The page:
The Buttercross Belles will likely be performing at the Otley Folk Festival 17th – 20th Septermber in Otley. Dust off your clogs or better still pop down and support your local side. There will be several sides from as far afield as Abredeen and Exeter. Below is a look at the local Otley based action.
Flash company famous for border, molly, appalachian and clog dancing, the Flash Company were formed 12 years ago from musicians and dancers from all walks of life. ‘Many had danced traditional Morris for many years and wanted to update the tradition to bring it to a new audience in a manner that people could relate to.
In order to do this, we have taken some ‘traditional’ dances and also written several of our own but perform them to more modern music, such as blues, jazz and rock and roll.
In no way is this meant to detract from the traditional teams that exist all over the world.’
The Buttercross Belles from Otley are a well recognised womens North West Morris Dancing side.
They were established back in ‘1992 and have been practicing traditional North West Morris Dancing all over the UK and Europe since then. North West Morris originated in the Lancashire Mills during the Industrial Revolution and this is reflected in the figures of the dances and the use of the milling bobbins. We also dance with garlands and hankies which comes from the Cotswold style of dance.’ The buttercrossbelles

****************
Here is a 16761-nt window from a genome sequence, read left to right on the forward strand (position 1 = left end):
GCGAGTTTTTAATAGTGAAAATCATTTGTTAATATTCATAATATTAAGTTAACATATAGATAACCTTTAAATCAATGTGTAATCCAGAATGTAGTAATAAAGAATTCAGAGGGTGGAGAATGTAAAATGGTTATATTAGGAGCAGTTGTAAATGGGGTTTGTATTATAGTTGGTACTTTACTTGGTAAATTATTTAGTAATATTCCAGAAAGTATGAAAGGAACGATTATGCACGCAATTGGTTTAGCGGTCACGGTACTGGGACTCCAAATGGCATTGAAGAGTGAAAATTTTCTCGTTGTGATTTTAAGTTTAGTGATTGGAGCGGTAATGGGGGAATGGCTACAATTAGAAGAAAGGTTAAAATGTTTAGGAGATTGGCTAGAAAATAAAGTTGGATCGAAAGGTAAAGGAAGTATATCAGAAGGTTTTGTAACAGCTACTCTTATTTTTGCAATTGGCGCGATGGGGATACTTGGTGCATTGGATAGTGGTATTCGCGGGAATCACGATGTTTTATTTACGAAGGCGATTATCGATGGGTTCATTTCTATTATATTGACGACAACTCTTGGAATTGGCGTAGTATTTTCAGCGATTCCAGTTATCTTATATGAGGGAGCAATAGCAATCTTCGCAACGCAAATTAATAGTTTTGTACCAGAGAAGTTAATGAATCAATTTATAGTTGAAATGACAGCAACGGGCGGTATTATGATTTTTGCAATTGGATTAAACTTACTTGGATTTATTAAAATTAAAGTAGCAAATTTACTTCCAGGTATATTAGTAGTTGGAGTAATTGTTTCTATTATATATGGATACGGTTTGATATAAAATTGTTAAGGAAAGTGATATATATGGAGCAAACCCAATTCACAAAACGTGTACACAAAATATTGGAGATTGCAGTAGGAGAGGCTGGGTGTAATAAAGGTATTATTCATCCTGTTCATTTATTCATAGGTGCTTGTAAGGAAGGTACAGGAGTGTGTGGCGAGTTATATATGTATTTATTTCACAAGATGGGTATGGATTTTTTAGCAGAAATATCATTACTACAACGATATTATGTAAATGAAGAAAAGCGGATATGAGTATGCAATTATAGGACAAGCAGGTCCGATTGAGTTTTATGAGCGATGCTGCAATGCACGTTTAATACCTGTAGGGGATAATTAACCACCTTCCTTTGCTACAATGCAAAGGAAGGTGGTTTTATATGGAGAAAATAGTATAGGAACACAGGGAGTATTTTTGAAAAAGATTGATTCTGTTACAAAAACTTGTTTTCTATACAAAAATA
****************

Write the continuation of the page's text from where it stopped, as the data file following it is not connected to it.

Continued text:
The Kitchen Taps
The Kitchen Taps also come from Otley and perform traditional Appalachian Dance to authentic Bluegrass and Mountain music.
They are well know for their lively and intricate routines, and have performed at festivals up and down the country for over 15 years. ‘The dancers are backed by their 4 piece band who play a range of bluegrass and old time music on traditional instruments. They are rightly proud of their complex, foot tapping tunes.’
Wharfedale Wayzgoose ‘Otley’s one and only mixed Border Morris side was founded in 1993 and first burst onto the public stage on May 1st 1994. Since then the side has grown in numbers and they have attended many major folk festivals throughout England, dancing with sides from all over England and the USA, Australia, Romania and France.
The side have traveled widely and been hailed as “true ambassadors of Morris” by the Open Morris (but the committee were drunk at the time!).
From dancing in a cellar, never far from a barrel of beer, the side grew and a bigger venue was needed, not to mention a bigger barrel of beer.’
see also Yorkshire Morris